The senior business leaders I’ve spoken to believe the IMF is essential. It will give the government cover to implement some of the more difficult reforms such as collecting taxes more efficiently.
What’s good is that we have seen some positive signs. The government just increased imported natural gas prices by 20% to address its budget woes.
Q Finally, what’s your view on Sri Lanka, the country that perennially holds so much promise?
A It’s really been performing off cycle and plumbed the depths of GDP growth of late. The reform momentum is incredibly slow.
But I have a fairly positive view post the forthcoming presidential election in 2020, whoever wins. The current government has done some good things and the next administration needs to distil those further – improving the rule of law, reducing the size of government etc. Former administration officials say they support these policies.
Q But they weren’t the kind of policies that former president Mahinda Rajapaksa introduced when he was in office.
A That’s why it’s important to make sure the policies match the rhetoric. There are plenty of examples of administrations, which have a very chequered first term followed by a better second one right across emerging and frontier markets.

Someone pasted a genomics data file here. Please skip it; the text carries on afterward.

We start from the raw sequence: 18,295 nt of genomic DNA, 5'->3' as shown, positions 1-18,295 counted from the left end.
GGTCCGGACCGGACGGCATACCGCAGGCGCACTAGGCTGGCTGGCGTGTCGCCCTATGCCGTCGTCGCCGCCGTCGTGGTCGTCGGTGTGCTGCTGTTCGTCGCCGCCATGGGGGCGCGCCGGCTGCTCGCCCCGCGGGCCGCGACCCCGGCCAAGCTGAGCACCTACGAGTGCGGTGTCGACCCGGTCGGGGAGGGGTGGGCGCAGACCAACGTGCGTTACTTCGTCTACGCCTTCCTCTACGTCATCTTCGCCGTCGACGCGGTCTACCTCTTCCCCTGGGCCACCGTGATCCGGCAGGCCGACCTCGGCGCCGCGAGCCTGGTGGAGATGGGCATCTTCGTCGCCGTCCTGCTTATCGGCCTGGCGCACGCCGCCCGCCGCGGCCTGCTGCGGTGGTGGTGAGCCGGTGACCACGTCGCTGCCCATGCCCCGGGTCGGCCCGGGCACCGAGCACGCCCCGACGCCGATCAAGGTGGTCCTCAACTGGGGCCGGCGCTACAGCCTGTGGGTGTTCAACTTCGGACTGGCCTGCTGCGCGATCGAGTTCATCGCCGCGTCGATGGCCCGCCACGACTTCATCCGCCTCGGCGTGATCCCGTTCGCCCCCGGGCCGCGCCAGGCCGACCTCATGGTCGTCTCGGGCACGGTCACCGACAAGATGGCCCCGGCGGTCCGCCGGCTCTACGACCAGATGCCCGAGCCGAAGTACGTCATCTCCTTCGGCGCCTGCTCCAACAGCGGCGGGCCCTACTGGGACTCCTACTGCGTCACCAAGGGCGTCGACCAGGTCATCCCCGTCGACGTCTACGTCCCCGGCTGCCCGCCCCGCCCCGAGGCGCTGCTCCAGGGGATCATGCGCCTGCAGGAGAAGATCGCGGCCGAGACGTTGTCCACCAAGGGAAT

It’s possible that the Rajapaksa family could come back and do things right if one of the other brothers wins the presidency. Peru is a very good example of this in action. Alan Garcia had a terrible first term in the late 1980s and a successful second one from 2006 to 2011.
So I have faith in Sri Lanka and it has a very good technocratic central bank governor who is trying to do all the right things as well.
Q On balance, how does Asia stack up compared to the rest of the frontier market universe you look at?
A I have a lot more faith in Asia than South America, which seems to be caught in a Sisyphean trap of constantly swinging from good to bad and back again. Plenty of countries in Asia are steadily moving in the right direction nearly all of the time, even if the pace can be a bit frustrating for investors.
What I have to watch for are abrupt shifts such as a central bank governor making the wrong decision, an assassination, or geopolitical stand-off like the one when China set up an oil rig in disputed waters just off the Vietnamese coast in 2015.
There’s nothing about Asia that keeps me up at night. What I have to watch out for are the things that might wake me up.